Categories: Goetic demons | Christian demons
Baal is a Christian demon. His name also refers to various gods and goddesses who are not demons. This is a potential source of confusion. In this article the name Baal is used only to refer to the demon Baal, unless stated otherwise.
Other spellings: Bael, Baël (French), Baell.
The idea of Baal as a demon was created when Christianity turned ancient gods into demons and demonology divided the demonic population of Hell in several hierarchies. Baal, the Semitic god, did not escape, becoming an entity separate from Beelzebub.
According to demonology, Baal (usually spelt "Bael" in this context; there is a possibility that the two figures aren't connected) was ranked as the first and principal king in Hell, ruling over the East. According to some authors Baal is a Duke, with sixty-six legions of demons under his command.
During the English Puritan period Baal was either compared to Satan or considered his main assistant. According to Francis Barrett he has the power to make those who invoke him invisible, and to some other demonologists his power is stronger in October. According to some sources, he can make people wise, and speaks hoarsely.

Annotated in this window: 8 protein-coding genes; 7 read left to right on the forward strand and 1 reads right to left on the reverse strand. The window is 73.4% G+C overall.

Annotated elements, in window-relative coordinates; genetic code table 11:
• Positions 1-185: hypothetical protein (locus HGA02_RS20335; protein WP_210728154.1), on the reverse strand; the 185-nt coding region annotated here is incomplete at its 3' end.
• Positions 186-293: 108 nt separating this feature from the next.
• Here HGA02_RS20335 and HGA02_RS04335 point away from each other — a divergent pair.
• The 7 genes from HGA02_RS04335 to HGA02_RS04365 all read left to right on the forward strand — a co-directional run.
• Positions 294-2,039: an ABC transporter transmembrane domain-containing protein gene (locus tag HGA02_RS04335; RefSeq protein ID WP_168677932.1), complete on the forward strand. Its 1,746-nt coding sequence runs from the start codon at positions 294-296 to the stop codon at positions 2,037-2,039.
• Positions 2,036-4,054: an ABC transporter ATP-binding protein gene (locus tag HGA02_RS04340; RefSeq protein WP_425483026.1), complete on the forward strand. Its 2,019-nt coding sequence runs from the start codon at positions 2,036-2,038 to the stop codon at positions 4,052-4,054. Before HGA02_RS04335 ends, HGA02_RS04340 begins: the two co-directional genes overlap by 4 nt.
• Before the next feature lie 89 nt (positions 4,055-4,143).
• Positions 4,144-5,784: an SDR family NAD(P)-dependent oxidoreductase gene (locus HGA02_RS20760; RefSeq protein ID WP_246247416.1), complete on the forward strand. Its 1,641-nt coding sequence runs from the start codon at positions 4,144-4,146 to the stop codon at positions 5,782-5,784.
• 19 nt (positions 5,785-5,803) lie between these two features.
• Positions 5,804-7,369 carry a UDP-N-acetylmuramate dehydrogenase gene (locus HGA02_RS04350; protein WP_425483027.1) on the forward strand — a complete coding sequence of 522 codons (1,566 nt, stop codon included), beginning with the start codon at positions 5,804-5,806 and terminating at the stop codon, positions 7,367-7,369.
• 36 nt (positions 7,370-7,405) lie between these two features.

While his Semitic predecessor was depicted as a human or a bull, the demon Baal was in grimoire tradition said to appear in the forms of a man, cat, toad, or combinations thereof. An illustration in Collin de Plancy's 1818 book Dictionnaire Infernal rather curiously placed the heads of the three creatures onto a set of spider legs.
- Wikipedia (2005). Baal (http://en.wikipedia.org/wiki/Baal_(demon)). Retrieved Nov 18, 2005